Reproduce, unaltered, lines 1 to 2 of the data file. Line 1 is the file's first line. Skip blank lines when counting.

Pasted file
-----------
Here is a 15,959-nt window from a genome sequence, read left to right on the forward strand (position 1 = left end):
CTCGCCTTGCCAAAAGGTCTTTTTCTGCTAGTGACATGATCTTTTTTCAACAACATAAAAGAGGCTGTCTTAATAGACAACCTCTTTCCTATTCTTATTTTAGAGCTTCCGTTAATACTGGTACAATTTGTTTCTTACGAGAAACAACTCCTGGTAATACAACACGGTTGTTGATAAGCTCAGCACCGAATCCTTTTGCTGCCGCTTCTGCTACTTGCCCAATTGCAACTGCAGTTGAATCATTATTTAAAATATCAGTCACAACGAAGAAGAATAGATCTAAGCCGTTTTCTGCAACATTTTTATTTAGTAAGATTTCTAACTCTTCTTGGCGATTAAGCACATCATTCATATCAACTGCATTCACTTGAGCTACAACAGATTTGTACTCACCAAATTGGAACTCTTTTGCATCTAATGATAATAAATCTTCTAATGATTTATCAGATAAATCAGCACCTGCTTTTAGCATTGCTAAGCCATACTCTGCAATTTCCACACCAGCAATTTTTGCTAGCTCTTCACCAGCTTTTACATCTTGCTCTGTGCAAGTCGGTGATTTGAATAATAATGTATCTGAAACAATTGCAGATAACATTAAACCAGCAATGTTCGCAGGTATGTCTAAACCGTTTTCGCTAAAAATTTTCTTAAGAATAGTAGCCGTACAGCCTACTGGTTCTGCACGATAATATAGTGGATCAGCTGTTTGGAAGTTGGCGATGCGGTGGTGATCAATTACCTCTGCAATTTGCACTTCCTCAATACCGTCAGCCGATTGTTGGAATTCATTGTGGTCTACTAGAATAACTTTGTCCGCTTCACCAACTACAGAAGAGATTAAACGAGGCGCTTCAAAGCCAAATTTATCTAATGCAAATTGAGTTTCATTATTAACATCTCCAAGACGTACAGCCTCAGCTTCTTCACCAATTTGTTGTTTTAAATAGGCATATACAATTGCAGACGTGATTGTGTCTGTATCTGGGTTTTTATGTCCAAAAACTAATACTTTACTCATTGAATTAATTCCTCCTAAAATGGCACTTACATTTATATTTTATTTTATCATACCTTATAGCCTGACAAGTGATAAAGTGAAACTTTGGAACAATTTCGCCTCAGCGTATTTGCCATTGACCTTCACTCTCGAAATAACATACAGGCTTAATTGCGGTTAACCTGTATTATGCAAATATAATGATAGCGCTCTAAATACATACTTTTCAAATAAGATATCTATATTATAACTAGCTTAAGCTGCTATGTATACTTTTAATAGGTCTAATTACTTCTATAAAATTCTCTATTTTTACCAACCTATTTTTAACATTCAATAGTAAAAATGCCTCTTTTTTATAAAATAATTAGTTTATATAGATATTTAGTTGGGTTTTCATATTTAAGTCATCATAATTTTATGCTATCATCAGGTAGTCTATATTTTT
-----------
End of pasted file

Here is a 15,959-nt window from a genome sequence, read left to right on the forward strand (position 1 = left end):
CTCGCCTTGCCAAAAGGTCTTTTTCTGCTAGTGACATGATCTTTTTTCAACAACATAAAAGAGGCTGTCTTAATAGACAACCTCTTTCCTATTCTTATTTTAGAGCTTCCGTTAATACTGGTACAATTTGTTTCTTACGAGAAACAACTCCTGGTAATACAACACGGTTGTTGATAAGCTCAGCACCGAATCCTTTTGCTGCCGCTTCTGCTACTTGCCCAATTGCAACTGCAGTTGAATCATTATTTAAAATATCAGTCACAACGAAGAAGAATAGATCTAAGCCGTTTTCTGCAACATTTTTATTTAGTAAGATTTCTAACTCTTCTTGGCGATTAAGCACATCATTCATATCAACTGCATTCACTTGAGCTACAACAGATTTGTACTCACCAAATTGGAACTCTTTTGCATCTAATGATAATAAATCTTCTAATGATTTATCAGATAAATCAGCACCTGCTTTTAGCATTGCTAAGCCATACTCTGCAATTTCCACACCAGCAATTTTTGCTAGCTCTTCACCAGCTTTTACATCTTGCTCTGTGCAAGTCGGTGATTTGAATAATAATGTATCTGAAACAATTGCAGATAACATTAAACCAGCAATGTTCGCAGGTATGTCTAAACCGTTTTCGCTAAAAATTTTCTTAAGAATAGTAGCCGTACAGCCTACTGGTTCTGCACGATAATATAGTGGATCAGCTGTTTGGAAGTTGGCGATGCGGTGGTGATCAATTACCTCTGCAATTTGCACTTCCTCAATACCGTCAGCCGATTGTTGGAATTCATTGTGGTCTACTAGAATAACTTTGTCCGCTTCACCAACTACAGAAGAGATTAAACGAGGCGCTTCAAAGCCAAATTTATCTAATGCAAATTGAGTTTCATTATTAACATCTCCAAGACGTACAGCCTCAGCTTCTTCACCAATTTGTTGTTTTAAATAGGCATATACAATTGCAGACGTGATTGTGTCTGTATCTGGGTTTTTATGTCCAAAAACTAATACTTTACTCATTGAATTAATTCCTCCTAAAATGGCACTTACATTTATATTTTATTTTATCATACCTTATAGCCTGACAAGTGATAAAGTGAAACTTTGGAACAATTTCGCCTCAGCGTATTTGCCATTGACCTTCACTCTCGAAATAACATACAGGCTTAATTGCGGTTAACCTGTATTATGCAAATATAATGATAGCGCTCTAAATACATACTTTTCAAATAAGATATCTATATTATAACTAGCTTAAGCTGCTATGTATACTTTTAATAGGTCTAATTACTTCTATAAAATTCTCTATTTTTACCAACCTATTTTTAACATTCAATAGTAAAAATGCCTCTTTTTTATAAAATAATTAGTTTATATAGATATTTAGTTGGGTTTTCATATTTAAGTCATCATAATTTTATGCTATCATCAGGTAGTCTATATTTTT